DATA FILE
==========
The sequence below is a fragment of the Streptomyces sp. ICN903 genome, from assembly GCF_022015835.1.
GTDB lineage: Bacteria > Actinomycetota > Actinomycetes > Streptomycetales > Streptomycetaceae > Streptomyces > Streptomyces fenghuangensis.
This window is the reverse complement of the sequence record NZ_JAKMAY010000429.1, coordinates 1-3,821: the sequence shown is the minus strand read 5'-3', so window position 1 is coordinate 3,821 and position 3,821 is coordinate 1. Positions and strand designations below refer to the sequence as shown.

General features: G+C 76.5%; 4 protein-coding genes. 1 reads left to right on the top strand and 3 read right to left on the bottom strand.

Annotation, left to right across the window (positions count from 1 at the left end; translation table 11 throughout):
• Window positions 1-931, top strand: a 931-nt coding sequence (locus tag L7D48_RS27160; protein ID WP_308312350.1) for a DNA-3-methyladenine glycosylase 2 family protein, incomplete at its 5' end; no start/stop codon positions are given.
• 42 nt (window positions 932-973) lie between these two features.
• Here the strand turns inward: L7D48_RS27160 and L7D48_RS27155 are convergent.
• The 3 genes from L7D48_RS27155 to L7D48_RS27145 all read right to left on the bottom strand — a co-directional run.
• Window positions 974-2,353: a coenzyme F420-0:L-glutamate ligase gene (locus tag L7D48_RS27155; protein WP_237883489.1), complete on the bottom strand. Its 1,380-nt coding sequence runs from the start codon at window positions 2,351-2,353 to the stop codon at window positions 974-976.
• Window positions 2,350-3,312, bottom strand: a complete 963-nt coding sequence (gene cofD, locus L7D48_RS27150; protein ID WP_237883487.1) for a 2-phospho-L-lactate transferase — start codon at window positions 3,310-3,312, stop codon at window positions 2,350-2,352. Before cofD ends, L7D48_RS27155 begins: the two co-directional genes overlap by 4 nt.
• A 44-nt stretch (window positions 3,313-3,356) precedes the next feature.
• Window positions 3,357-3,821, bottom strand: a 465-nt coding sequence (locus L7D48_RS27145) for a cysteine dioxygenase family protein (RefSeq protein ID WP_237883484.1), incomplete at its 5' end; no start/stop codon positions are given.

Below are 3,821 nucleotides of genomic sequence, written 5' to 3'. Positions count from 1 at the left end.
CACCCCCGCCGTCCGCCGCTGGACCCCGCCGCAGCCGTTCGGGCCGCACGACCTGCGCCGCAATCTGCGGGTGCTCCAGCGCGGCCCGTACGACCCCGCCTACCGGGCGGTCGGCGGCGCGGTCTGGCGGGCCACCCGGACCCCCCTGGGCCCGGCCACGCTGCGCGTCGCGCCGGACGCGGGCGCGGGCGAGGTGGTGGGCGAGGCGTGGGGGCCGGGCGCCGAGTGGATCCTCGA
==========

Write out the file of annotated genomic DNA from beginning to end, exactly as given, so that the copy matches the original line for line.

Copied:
The sequence below is a fragment of the Streptomyces sp. ICN903 genome, from assembly GCF_022015835.1.
GTDB lineage: Bacteria > Actinomycetota > Actinomycetes > Streptomycetales > Streptomycetaceae > Streptomyces > Streptomyces fenghuangensis.
This window is the reverse complement of the sequence record NZ_JAKMAY010000429.1, coordinates 1-3,821: the sequence shown is the minus strand read 5'-3', so window position 1 is coordinate 3,821 and position 3,821 is coordinate 1. Positions and strand designations below refer to the sequence as shown.

General features: G+C 76.5%; 4 protein-coding genes. 1 reads left to right on the top strand and 3 read right to left on the bottom strand.

Annotation, left to right across the window (positions count from 1 at the left end; translation table 11 throughout):
• Window positions 1-931, top strand: a 931-nt coding sequence (locus tag L7D48_RS27160; protein ID WP_308312350.1) for a DNA-3-methyladenine glycosylase 2 family protein, incomplete at its 5' end; no start/stop codon positions are given.
• 42 nt (window positions 932-973) lie between these two features.
• Here the strand turns inward: L7D48_RS27160 and L7D48_RS27155 are convergent.
• The 3 genes from L7D48_RS27155 to L7D48_RS27145 all read right to left on the bottom strand — a co-directional run.
• Window positions 974-2,353: a coenzyme F420-0:L-glutamate ligase gene (locus tag L7D48_RS27155; protein WP_237883489.1), complete on the bottom strand. Its 1,380-nt coding sequence runs from the start codon at window positions 2,351-2,353 to the stop codon at window positions 974-976.
• Window positions 2,350-3,312, bottom strand: a complete 963-nt coding sequence (gene cofD, locus L7D48_RS27150; protein ID WP_237883487.1) for a 2-phospho-L-lactate transferase — start codon at window positions 3,310-3,312, stop codon at window positions 2,350-2,352. Before cofD ends, L7D48_RS27155 begins: the two co-directional genes overlap by 4 nt.
• A 44-nt stretch (window positions 3,313-3,356) precedes the next feature.
• Window positions 3,357-3,821, bottom strand: a 465-nt coding sequence (locus L7D48_RS27145) for a cysteine dioxygenase family protein (RefSeq protein ID WP_237883484.1), incomplete at its 5' end; no start/stop codon positions are given.

Below are 3,821 nucleotides of genomic sequence, written 5' to 3'. Positions count from 1 at the left end.
CACCCCCGCCGTCCGCCGCTGGACCCCGCCGCAGCCGTTCGGGCCGCACGACCTGCGCCGCAATCTGCGGGTGCTCCAGCGCGGCCCGTACGACCCCGCCTACCGGGCGGTCGGCGGCGCGGTCTGGCGGGCCACCCGGACCCCCCTGGGCCCGGCCACGCTGCGCGTCGCGCCGGACGCGGGCGCGGGCGAGGTGGTGGGCGAGGCGTGGGGGCCGGGCGCCGAGTGGATCCTCGA